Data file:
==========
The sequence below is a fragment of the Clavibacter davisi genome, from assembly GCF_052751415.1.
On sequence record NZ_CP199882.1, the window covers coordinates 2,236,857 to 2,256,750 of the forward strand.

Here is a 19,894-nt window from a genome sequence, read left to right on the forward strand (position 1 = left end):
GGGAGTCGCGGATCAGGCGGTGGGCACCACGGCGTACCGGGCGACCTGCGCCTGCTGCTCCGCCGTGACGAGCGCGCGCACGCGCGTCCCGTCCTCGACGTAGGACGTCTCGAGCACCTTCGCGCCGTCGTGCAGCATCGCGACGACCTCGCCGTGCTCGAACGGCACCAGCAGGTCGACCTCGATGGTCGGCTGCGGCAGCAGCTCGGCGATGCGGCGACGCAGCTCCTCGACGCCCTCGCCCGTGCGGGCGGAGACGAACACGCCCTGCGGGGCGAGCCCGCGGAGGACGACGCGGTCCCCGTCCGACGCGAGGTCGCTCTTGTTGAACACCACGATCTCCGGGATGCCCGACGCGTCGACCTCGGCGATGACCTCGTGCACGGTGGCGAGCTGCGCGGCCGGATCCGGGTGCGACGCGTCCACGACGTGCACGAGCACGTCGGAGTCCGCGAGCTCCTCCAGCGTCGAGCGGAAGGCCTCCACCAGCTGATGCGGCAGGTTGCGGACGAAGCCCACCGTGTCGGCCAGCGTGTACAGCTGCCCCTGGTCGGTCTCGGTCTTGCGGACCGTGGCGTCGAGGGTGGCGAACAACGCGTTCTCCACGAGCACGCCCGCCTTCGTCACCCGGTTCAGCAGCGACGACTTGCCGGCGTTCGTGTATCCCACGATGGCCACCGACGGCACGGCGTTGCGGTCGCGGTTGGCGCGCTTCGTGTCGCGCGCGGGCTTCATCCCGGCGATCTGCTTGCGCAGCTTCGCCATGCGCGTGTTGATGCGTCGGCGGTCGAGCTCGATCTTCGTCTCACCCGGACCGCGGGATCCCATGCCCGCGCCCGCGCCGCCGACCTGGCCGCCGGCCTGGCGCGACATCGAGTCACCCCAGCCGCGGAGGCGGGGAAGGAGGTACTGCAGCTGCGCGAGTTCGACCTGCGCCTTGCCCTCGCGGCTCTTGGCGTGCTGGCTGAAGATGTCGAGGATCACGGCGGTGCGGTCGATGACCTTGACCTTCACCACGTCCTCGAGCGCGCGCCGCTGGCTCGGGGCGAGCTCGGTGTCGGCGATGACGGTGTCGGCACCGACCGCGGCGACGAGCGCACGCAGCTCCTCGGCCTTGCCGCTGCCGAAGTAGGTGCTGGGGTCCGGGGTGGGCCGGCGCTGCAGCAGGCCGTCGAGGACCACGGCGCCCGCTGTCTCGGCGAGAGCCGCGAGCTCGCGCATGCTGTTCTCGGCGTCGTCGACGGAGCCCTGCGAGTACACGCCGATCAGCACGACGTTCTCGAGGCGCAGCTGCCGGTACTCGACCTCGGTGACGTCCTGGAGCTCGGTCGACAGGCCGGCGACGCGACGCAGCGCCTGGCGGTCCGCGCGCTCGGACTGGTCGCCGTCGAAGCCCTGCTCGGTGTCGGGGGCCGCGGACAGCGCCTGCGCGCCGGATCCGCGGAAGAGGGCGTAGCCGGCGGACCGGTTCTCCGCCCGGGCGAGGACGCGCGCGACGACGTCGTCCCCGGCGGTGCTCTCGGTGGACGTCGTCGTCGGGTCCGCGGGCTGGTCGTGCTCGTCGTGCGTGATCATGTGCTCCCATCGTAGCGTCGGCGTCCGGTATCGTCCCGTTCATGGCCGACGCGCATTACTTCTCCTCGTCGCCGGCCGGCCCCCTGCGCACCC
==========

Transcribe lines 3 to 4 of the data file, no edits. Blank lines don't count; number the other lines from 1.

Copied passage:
Here is a 19,894-nt window from a genome sequence, read left to right on the forward strand (position 1 = left end):
GGGAGTCGCGGATCAGGCGGTGGGCACCACGGCGTACCGGGCGACCTGCGCCTGCTGCTCCGCCGTGACGAGCGCGCGCACGCGCGTCCCGTCCTCGACGTAGGACGTCTCGAGCACCTTCGCGCCGTCGTGCAGCATCGCGACGACCTCGCCGTGCTCGAACGGCACCAGCAGGTCGACCTCGATGGTCGGCTGCGGCAGCAGCTCGGCGATGCGGCGACGCAGCTCCTCGACGCCCTCGCCCGTGCGGGCGGAGACGAACACGCCCTGCGGGGCGAGCCCGCGGAGGACGACGCGGTCCCCGTCCGACGCGAGGTCGCTCTTGTTGAACACCACGATCTCCGGGATGCCCGACGCGTCGACCTCGGCGATGACCTCGTGCACGGTGGCGAGCTGCGCGGCCGGATCCGGGTGCGACGCGTCCACGACGTGCACGAGCACGTCGGAGTCCGCGAGCTCCTCCAGCGTCGAGCGGAAGGCCTCCACCAGCTGATGCGGCAGGTTGCGGACGAAGCCCACCGTGTCGGCCAGCGTGTACAGCTGCCCCTGGTCGGTCTCGGTCTTGCGGACCGTGGCGTCGAGGGTGGCGAACAACGCGTTCTCCACGAGCACGCCCGCCTTCGTCACCCGGTTCAGCAGCGACGACTTGCCGGCGTTCGTGTATCCCACGATGGCCACCGACGGCACGGCGTTGCGGTCGCGGTTGGCGCGCTTCGTGTCGCGCGCGGGCTTCATCCCGGCGATCTGCTTGCGCAGCTTCGCCATGCGCGTGTTGATGCGTCGGCGGTCGAGCTCGATCTTCGTCTCACCCGGACCGCGGGATCCCATGCCCGCGCCCGCGCCGCCGACCTGGCCGCCGGCCTGGCGCGACATCGAGTCACCCCAGCCGCGGAGGCGGGGAAGGAGGTACTGCAGCTGCGCGAGTTCGACCTGCGCCTTGCCCTCGCGGCTCTTGGCGTGCTGGCTGAAGATGTCGAGGATCACGGCGGTGCGGTCGATGACCTTGACCTTCACCACGTCCTCGAGCGCGCGCCGCTGGCTCGGGGCGAGCTCGGTGTCGGCGATGACGGTGTCGGCACCGACCGCGGCGACGAGCGCACGCAGCTCCTCGGCCTTGCCGCTGCCGAAGTAGGTGCTGGGGTCCGGGGTGGGCCGGCGCTGCAGCAGGCCGTCGAGGACCACGGCGCCCGCTGTCTCGGCGAGAGCCGCGAGCTCGCGCATGCTGTTCTCGGCGTCGTCGACGGAGCCCTGCGAGTACACGCCGATCAGCACGACGTTCTCGAGGCGCAGCTGCCGGTACTCGACCTCGGTGACGTCCTGGAGCTCGGTCGACAGGCCGGCGACGCGACGCAGCGCCTGGCGGTCCGCGCGCTCGGACTGGTCGCCGTCGAAGCCCTGCTCGGTGTCGGGGGCCGCGGACAGCGCCTGCGCGCCGGATCCGCGGAAGAGGGCGTAGCCGGCGGACCGGTTCTCCGCCCGGGCGAGGACGCGCGCGACGACGTCGTCCCCGGCGGTGCTCTCGGTGGACGTCGTCGTCGGGTCCGCGGGCTGGTCGTGCTCGTCGTGCGTGATCATGTGCTCCCATCGTAGCGTCGGCGTCCGGTATCGTCCCGTTCATGGCCGACGCGCATTACTTCTCCTCGTCGCCGGCCGGCCCCCTGCGCACCC